Proactive parents are assets to the health and well-being of teens

Vaughn I. Rickert, Amy Lewis Gilbert, Matthew C. Aalsma

Research output: Contribution to journalArticlepeer-review

8 Scopus citations


Objectives To analyze parents who self-identified themselves as being proactive parents (PPs) compared with non-PPs who were queried about their teen's health to understand common adolescent health concerns, parenting practices/behaviors around health, and whether their adolescent had received a preventive care visit in the last year Study design Secondary analyses of parents (n = 504) from a nationally representative online panel were surveyed to assess health beliefs/attitudes, perceived adolescent health concerns, frequency of health discussions, topics that pediatricians should discuss, and their teen's last annual visit. Demographics, parental beliefs, frequency of health conversations, and topics that physicians should discuss were compared. Logistic regression determined the likelihood of PPs compared with non-PPs reporting a teen annual health visit within the last year. Results Greater education and having a single-child household were slightly more common among PPs. PPs expressed greater concern about their teens getting good grades, getting sick, and their teen's future (P <.001). PPs indicated a greater severity of worry (P <.02) across all health topics and rated issues of sexual health, vaccines, and stress/mental health as very important for pediatricians to discuss (P <.01). Controlling for demographics, PPs were 3.4 (95% CI 2.06-5.56) times more likely to report an annual visit of their teen in the last year. Conclusion PPs are an asset to the health promotion and the well-being of their teens. PPs were more likely to have their teen receive an annual visit, report more frequent discussions about health, and place a high value on physician discussions about health.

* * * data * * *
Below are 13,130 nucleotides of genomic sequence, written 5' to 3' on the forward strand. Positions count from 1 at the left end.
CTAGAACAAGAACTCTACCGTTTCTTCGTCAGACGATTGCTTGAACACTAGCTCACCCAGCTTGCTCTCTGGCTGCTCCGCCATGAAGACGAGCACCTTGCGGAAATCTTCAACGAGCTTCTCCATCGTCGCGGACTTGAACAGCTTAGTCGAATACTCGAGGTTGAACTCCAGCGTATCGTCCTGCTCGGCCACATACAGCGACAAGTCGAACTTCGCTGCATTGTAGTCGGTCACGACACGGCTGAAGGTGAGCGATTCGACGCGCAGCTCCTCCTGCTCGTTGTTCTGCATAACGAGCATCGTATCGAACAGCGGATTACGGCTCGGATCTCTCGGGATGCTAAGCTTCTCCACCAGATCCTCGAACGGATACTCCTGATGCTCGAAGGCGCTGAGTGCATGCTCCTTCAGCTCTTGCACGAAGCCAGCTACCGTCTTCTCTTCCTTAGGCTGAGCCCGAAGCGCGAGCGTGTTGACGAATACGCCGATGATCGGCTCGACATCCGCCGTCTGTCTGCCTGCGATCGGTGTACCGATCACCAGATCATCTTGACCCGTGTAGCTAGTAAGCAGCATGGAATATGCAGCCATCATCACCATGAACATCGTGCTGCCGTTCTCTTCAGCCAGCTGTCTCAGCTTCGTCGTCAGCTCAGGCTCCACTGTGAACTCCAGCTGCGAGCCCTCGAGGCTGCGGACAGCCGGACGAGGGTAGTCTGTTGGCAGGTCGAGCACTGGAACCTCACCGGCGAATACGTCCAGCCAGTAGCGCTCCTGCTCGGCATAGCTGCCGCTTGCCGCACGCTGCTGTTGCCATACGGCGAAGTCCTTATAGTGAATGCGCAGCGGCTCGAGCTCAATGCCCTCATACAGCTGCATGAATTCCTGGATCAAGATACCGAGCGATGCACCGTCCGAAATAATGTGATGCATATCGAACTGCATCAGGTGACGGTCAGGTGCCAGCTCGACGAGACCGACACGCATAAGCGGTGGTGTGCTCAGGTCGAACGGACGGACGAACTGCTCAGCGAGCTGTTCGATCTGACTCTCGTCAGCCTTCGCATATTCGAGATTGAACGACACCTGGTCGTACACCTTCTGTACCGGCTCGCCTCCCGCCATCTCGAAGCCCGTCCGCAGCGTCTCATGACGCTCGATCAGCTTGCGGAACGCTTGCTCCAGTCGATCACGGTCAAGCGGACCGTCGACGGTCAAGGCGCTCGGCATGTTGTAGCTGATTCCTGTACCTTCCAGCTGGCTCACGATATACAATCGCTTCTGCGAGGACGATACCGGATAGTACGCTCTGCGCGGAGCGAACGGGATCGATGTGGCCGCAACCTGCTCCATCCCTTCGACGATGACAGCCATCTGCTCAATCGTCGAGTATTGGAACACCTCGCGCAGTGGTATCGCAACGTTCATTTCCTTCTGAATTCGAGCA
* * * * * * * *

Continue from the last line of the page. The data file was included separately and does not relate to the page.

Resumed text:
Original languageEnglish (US)
Pages (from-to)1390-1395
Number of pages6
JournalJournal of Pediatrics
Issue number6
StatePublished - Jun 2014

ASJC Scopus subject areas

  • Pediatrics, Perinatology, and Child Health

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